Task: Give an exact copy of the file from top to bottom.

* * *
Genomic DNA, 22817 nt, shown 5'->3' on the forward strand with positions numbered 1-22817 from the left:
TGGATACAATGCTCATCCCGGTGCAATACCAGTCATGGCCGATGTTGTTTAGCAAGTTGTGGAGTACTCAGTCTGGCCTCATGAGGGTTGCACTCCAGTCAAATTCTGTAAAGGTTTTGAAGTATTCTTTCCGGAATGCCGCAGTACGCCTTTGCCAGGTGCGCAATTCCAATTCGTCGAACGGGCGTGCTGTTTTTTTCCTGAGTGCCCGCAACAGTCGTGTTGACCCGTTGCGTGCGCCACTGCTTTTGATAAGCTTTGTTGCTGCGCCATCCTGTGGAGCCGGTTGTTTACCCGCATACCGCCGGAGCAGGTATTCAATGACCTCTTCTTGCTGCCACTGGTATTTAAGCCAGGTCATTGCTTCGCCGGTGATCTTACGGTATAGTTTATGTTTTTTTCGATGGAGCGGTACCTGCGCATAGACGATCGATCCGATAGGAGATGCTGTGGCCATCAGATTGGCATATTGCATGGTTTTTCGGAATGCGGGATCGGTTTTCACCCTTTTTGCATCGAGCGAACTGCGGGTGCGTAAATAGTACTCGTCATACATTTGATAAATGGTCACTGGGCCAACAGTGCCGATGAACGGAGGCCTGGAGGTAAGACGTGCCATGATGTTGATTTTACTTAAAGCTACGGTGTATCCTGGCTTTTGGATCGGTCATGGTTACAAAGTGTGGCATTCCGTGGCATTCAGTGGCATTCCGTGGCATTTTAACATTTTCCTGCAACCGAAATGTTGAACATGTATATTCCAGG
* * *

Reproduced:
Genomic DNA, 22817 nt, shown 5'->3' on the forward strand with positions numbered 1-22817 from the left:
TGGATACAATGCTCATCCCGGTGCAATACCAGTCATGGCCGATGTTGTTTAGCAAGTTGTGGAGTACTCAGTCTGGCCTCATGAGGGTTGCACTCCAGTCAAATTCTGTAAAGGTTTTGAAGTATTCTTTCCGGAATGCCGCAGTACGCCTTTGCCAGGTGCGCAATTCCAATTCGTCGAACGGGCGTGCTGTTTTTTTCCTGAGTGCCCGCAACAGTCGTGTTGACCCGTTGCGTGCGCCACTGCTTTTGATAAGCTTTGTTGCTGCGCCATCCTGTGGAGCCGGTTGTTTACCCGCATACCGCCGGAGCAGGTATTCAATGACCTCTTCTTGCTGCCACTGGTATTTAAGCCAGGTCATTGCTTCGCCGGTGATCTTACGGTATAGTTTATGTTTTTTTCGATGGAGCGGTACCTGCGCATAGACGATCGATCCGATAGGAGATGCTGTGGCCATCAGATTGGCATATTGCATGGTTTTTCGGAATGCGGGATCGGTTTTCACCCTTTTTGCATCGAGCGAACTGCGGGTGCGTAAATAGTACTCGTCATACATTTGATAAATGGTCACTGGGCCAACAGTGCCGATGAACGGAGGCCTGGAGGTAAGACGTGCCATGATGTTGATTTTACTTAAAGCTACGGTGTATCCTGGCTTTTGGATCGGTCATGGTTACAAAGTGTGGCATTCCGTGGCATTCAGTGGCATTCCGTGGCATTTTAACATTTTCCTGCAACCGAAATGTTGAACATGTATATTCCAGG